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TREAD Act gives NHTSA power to accelerate defect remedies

Order Reprints

The National Highway Traffic Safety Administration (NHTSA) has adopted a regulation giving it authority to accelerate programs designed to remedy a defect related to motor vehicle safety.

Under the Transportation Recall Enhancement, Accountability, and Documentation (TREAD) Act,

motor vehicle and motor vehicle equipment manufacturers, including tiremakers, are required to do two things in the event they discover a defect related to motor vehicle safety:

* provide notification of the defect to owners, purchasers, and dealers of the affected vehicle or equipment item.

* remedy the defect without charge.

A "defect" is defined as anything that is related to motor vehicle safety or does not comply with an applicable federal motor vehicle safety standard.

Under today's new ruling, motor vehicle and motor vehicle equipment manufacturers will be required to accelerate their programs to remedy a defect related to motor vehicle safety or a

noncompliance with a federal motor vehicle safety standard "if directed to do so by NHTSA."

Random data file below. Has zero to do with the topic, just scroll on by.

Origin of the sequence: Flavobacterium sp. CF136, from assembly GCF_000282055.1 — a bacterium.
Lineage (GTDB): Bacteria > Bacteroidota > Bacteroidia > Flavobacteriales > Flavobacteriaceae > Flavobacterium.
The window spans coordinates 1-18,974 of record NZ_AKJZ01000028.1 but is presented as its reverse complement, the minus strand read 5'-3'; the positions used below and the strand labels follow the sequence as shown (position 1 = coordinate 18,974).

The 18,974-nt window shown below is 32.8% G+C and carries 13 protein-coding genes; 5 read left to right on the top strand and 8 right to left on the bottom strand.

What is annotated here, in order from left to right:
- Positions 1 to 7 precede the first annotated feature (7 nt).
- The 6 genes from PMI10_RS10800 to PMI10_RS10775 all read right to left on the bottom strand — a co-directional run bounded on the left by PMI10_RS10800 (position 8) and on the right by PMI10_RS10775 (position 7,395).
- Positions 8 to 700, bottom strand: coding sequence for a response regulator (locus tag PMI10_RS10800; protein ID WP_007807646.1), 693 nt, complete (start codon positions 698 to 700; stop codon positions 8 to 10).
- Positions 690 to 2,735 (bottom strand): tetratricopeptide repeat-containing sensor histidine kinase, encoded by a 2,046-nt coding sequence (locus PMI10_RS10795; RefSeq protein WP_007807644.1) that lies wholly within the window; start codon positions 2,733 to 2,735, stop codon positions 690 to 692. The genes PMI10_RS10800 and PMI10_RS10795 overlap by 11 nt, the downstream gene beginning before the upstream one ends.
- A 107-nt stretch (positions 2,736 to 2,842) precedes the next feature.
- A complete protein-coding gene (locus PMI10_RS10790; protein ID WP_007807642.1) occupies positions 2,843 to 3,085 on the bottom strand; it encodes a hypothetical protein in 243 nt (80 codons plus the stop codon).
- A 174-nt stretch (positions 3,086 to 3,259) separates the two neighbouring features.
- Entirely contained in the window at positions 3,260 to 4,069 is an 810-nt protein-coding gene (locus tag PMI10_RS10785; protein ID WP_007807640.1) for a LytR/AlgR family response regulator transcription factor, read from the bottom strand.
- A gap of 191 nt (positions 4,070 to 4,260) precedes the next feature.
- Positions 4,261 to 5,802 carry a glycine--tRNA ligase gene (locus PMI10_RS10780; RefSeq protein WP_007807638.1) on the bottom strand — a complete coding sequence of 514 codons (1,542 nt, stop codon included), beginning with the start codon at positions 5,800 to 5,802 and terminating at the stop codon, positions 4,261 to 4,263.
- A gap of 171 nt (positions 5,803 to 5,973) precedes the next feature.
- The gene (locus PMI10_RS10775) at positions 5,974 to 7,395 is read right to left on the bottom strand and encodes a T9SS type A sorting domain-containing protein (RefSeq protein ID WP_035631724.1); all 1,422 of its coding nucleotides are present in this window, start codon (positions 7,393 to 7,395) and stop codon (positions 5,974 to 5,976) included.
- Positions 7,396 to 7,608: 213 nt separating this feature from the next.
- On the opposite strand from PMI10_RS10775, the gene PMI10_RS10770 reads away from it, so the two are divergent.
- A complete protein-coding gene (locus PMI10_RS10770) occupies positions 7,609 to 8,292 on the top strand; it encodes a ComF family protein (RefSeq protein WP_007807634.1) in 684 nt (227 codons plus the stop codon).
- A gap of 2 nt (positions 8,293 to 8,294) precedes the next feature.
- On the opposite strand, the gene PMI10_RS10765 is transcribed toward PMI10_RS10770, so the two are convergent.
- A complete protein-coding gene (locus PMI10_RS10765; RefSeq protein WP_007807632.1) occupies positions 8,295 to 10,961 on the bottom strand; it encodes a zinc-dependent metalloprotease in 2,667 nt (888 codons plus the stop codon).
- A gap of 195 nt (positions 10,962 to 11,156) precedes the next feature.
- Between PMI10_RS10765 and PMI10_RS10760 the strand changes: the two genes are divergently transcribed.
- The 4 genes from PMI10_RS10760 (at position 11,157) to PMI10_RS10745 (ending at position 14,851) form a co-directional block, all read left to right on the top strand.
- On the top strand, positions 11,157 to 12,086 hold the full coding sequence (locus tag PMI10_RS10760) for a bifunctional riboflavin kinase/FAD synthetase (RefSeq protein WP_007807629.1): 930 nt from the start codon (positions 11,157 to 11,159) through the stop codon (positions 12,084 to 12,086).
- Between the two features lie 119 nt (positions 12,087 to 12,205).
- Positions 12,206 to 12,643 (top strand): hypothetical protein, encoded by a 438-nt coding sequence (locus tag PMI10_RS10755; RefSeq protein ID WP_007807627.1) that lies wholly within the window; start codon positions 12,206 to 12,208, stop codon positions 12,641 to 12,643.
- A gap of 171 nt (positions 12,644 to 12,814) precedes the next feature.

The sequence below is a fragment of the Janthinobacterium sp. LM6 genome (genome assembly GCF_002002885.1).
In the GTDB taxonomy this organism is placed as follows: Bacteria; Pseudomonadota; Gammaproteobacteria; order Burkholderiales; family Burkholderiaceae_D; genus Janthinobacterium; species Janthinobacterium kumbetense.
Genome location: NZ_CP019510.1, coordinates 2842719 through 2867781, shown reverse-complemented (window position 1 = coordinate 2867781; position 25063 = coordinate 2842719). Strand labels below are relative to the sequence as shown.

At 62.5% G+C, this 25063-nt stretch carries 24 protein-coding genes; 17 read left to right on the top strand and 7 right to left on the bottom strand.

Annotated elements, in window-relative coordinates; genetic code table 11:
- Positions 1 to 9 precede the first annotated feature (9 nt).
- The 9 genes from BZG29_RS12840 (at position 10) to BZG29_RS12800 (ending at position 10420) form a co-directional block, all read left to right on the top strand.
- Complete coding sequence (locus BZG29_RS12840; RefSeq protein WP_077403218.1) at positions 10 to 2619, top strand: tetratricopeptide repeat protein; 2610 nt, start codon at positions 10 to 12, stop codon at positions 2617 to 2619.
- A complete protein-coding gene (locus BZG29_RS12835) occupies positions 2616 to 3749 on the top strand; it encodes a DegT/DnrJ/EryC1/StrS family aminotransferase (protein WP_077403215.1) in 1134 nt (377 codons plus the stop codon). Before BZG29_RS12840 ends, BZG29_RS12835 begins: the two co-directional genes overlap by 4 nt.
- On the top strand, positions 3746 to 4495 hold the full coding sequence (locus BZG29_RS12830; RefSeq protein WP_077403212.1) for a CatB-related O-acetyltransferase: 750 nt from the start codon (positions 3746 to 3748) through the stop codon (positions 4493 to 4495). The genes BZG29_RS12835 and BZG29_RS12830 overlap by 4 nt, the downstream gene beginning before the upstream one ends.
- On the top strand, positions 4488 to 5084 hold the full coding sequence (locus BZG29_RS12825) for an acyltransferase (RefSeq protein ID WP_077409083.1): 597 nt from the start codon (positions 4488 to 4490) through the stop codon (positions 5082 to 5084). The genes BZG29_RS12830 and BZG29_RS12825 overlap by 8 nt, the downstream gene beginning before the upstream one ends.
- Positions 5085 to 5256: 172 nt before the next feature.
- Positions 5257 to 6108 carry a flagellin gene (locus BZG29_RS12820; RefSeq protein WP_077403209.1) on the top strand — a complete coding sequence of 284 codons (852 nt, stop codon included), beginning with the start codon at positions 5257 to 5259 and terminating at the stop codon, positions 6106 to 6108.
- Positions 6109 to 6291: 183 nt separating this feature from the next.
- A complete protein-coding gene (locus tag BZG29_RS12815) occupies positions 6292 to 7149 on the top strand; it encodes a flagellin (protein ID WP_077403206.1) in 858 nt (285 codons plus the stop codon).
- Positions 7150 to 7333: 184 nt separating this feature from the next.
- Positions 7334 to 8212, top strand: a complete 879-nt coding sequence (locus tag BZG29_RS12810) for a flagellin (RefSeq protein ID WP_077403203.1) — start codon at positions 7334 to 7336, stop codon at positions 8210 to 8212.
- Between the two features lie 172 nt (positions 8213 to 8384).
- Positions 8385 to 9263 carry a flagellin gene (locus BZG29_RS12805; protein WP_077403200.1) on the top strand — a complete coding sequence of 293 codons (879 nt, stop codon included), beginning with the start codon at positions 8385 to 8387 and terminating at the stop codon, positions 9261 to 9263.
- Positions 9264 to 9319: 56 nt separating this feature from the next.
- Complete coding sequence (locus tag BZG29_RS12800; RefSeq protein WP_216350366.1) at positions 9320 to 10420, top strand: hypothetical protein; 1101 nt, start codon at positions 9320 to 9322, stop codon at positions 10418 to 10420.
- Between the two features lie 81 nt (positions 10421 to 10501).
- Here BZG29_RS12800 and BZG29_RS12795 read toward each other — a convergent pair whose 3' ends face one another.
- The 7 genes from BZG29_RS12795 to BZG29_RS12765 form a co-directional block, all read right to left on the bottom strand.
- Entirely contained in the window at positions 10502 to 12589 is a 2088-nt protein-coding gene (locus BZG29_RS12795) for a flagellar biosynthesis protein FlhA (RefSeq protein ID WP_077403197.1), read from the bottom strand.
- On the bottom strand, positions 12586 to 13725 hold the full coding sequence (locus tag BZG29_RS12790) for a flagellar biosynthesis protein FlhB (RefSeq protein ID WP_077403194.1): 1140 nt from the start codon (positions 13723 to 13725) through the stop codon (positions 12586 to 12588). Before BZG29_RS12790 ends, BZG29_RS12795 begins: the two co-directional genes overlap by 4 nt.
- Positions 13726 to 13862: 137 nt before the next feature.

The agency will impose this requirement if it

determines that the manufacturer's remedy program is not likely to be capable of completion within a reasonable time and finds one or both of the following:

* that there is a risk of serious injury or death if the remedy program is not

accelerated;

* that acceleration of the remedy program can be reasonably achieved by expanding the sources of replacement parts, expanding the number of authorized repair facilities.

The effective date of the final rule is Jan. 6, 2003. Petitions for reconsideration of the final rule must be received no later than Jan. 21, 2003.

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